OCEAN CITY — The new ordinance requiring registered participants in vehicle-related special events to purchase a permit for parking oversized trailers on certain city streets got a few tweaks this week, including changes to the fine schedule and a decision on the towing versus booting issue.
As part of the ongoing effort to rein in some of the behavior associated with the vehicle-related special events in the resort, including the Cruisin’ events, H2O International and Bike Week, for example, the Mayor and Council earlier this fall passed an ordinance requiring only those officially registered for the events to purchase a permit and a sticker to park oversized trailers on certain city streets. The stickers would have to be prominently displayed on the trailer and those “hangers on” not registered for the event would not be allowed to purchase them.
The intent of the ordinance is to curb some of the parking of oversized trailers all over the resort during the special event weekends, some of which cause traffic obstructions and other public safety concerns, and others that take up several public parking spots. The Mayor and Council passed the ordinance last month, but left open some of the particulars, including the cost of the permit, the fine schedule for multiple offenses and towing as a measure of last resort.
On Wednesday, the Police Commission took up the discussion and came to agreements on a variety of open-ended elements. For example, the commission agreed the permits would only be made available to those officially registered and the permit fee would be $50.
During earlier discussions, there was some debate about towing those trailers with permits or those parked illegally or jutting out into traffic lanes. Questions were raised about the liability of towing trailers, some of which likely house expensive vehicles. On Wednesday, the Police Commission said it would be more appropriate to “boot” the unregistered or illegally parked trailers, but that could lead to another set of unanticipated problems. For one thing, the commission was informed the city does not currently own any Denver Boots, which temporarily disable vehicles.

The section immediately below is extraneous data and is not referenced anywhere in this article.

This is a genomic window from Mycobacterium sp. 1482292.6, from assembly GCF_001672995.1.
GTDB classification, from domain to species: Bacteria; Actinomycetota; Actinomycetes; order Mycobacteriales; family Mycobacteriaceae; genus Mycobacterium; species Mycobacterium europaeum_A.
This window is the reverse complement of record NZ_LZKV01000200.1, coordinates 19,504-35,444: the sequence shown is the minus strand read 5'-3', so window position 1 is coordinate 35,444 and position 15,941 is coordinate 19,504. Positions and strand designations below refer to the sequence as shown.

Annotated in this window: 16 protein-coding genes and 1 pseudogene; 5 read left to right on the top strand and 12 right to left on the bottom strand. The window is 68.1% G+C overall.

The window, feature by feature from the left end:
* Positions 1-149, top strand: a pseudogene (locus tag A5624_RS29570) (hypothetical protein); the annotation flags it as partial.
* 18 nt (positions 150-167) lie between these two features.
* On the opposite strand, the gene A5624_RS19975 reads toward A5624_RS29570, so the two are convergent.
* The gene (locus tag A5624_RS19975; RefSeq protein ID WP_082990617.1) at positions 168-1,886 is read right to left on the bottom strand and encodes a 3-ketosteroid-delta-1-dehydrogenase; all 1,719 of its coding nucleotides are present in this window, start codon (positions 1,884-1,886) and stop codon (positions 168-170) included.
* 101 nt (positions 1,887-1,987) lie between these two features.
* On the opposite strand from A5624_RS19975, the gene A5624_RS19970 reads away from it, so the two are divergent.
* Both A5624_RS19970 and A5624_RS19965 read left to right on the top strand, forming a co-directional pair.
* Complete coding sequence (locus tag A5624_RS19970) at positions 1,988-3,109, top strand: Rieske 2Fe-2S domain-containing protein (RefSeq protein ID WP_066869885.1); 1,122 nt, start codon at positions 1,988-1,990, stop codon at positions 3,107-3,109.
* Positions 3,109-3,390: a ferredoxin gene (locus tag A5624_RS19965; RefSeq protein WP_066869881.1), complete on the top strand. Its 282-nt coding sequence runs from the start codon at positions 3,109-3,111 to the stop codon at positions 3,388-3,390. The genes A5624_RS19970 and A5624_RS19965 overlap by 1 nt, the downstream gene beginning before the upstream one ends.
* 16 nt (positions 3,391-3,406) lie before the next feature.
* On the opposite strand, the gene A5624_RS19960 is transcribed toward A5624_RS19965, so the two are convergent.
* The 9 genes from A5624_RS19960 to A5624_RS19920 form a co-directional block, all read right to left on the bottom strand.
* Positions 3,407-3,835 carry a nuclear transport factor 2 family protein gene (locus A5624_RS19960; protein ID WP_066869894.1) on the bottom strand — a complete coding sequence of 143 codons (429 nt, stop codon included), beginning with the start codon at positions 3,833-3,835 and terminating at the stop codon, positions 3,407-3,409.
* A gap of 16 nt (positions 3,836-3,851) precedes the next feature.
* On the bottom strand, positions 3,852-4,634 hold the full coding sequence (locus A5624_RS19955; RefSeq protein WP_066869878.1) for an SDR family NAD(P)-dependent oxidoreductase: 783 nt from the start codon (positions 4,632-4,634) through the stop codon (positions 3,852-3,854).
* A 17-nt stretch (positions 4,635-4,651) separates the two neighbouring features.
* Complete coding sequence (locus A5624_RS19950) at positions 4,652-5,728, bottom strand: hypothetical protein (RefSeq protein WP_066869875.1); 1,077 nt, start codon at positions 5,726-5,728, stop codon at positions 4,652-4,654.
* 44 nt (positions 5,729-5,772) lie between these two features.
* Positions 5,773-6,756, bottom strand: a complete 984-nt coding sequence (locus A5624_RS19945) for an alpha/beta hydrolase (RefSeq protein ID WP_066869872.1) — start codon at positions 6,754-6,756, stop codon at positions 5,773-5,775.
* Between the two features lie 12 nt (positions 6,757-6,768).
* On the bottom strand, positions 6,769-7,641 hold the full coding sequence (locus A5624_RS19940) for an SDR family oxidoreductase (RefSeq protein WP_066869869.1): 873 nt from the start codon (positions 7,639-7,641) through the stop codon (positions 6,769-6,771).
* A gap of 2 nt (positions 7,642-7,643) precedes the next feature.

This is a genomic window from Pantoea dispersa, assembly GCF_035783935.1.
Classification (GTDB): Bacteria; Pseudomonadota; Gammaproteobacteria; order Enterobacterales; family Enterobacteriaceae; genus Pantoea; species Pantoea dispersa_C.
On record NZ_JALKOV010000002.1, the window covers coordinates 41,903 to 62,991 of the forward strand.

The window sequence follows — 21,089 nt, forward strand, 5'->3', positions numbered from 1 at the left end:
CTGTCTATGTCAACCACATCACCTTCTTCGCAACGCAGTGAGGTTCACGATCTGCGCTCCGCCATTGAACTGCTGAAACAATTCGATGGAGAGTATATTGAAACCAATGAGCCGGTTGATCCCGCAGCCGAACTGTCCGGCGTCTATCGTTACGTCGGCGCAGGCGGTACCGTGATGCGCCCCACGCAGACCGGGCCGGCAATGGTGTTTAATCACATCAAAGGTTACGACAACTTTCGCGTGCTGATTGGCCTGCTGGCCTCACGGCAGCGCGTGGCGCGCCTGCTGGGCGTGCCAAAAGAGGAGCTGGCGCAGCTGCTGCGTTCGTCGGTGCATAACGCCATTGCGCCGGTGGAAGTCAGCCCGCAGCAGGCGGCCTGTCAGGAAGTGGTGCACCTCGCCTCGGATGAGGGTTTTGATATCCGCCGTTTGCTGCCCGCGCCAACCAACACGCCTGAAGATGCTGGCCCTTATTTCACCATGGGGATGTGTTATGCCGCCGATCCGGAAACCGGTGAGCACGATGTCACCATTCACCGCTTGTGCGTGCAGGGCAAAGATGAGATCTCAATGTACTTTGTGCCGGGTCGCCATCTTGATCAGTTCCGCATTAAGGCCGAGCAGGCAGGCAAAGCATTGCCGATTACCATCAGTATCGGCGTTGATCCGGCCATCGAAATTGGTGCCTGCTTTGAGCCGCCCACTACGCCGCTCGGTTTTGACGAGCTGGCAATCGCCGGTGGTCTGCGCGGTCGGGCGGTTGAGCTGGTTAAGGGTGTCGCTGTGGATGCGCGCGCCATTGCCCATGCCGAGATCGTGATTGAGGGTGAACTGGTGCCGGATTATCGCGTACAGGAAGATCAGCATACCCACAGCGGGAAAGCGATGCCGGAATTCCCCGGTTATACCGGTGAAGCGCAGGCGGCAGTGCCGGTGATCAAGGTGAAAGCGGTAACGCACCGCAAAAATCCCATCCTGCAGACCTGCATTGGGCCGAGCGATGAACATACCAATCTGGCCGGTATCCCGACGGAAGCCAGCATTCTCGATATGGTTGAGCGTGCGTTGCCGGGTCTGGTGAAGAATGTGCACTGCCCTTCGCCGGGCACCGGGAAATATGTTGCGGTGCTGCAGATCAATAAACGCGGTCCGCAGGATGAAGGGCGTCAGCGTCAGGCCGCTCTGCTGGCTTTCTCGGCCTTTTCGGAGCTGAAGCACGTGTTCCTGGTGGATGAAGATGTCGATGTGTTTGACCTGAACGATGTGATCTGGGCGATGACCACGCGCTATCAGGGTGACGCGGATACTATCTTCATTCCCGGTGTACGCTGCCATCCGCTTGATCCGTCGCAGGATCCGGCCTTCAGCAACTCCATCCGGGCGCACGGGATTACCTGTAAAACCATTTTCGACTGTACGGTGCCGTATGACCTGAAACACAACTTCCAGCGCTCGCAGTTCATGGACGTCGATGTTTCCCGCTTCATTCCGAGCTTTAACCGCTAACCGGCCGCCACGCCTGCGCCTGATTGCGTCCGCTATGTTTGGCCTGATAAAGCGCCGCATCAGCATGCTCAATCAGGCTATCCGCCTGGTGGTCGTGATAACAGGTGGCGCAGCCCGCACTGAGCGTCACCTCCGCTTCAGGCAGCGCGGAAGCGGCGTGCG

In addition, booting a trailer might result in the owner simply leaving it where it is parked illegally for the weekend until they are ready to leave.
“During the most recent event, we had a parked trailer blocking traffic,” Police Commission Chair and Councilman Doug Cymek said. “We tried to find someone to tow it, but there is only a few that do it. It was difficult to find someone. If they’re hanging out in traffic, are we going to boot them? That seems like it would just compound the problem.”
The ordinance as passed prohibits any trailer parking on narrow Baltimore Avenue whether it has a permit or not. OCPD Captain Kevin Kirstein said on Wednesday, most event participants are already complying with that.
“I think we were successful in keeping them in line and keeping them off Baltimore Avenue altogether,” he said. “I think we had great success with that this weekend.”
When the question came around to the possible fines, the commission agreed on a $250 fine the first day, followed by $500 on a second day and finally $1,000 for a third offense. OCPD Chief Ross Buzzuro said he thought the $250 fine for the first offense was appropriate.
“I think we need to make the fine starting at $250 this spring,” he said. “The word will get out quickly and it will remedy itself. Then we can go back and take a look at it and make it progressive.”
Mayor and Acting City Manager Rick Meehan said he believed most of the registered participants would fall into compliance before it came down to ticketing and booting trailers.
“We’re looking at the worst-case scenario,” he said. “Like it was said, we have had success in working with the promoter and getting the word out and I think we will get compliance. We don’t want to see people getting towed and ticketed.”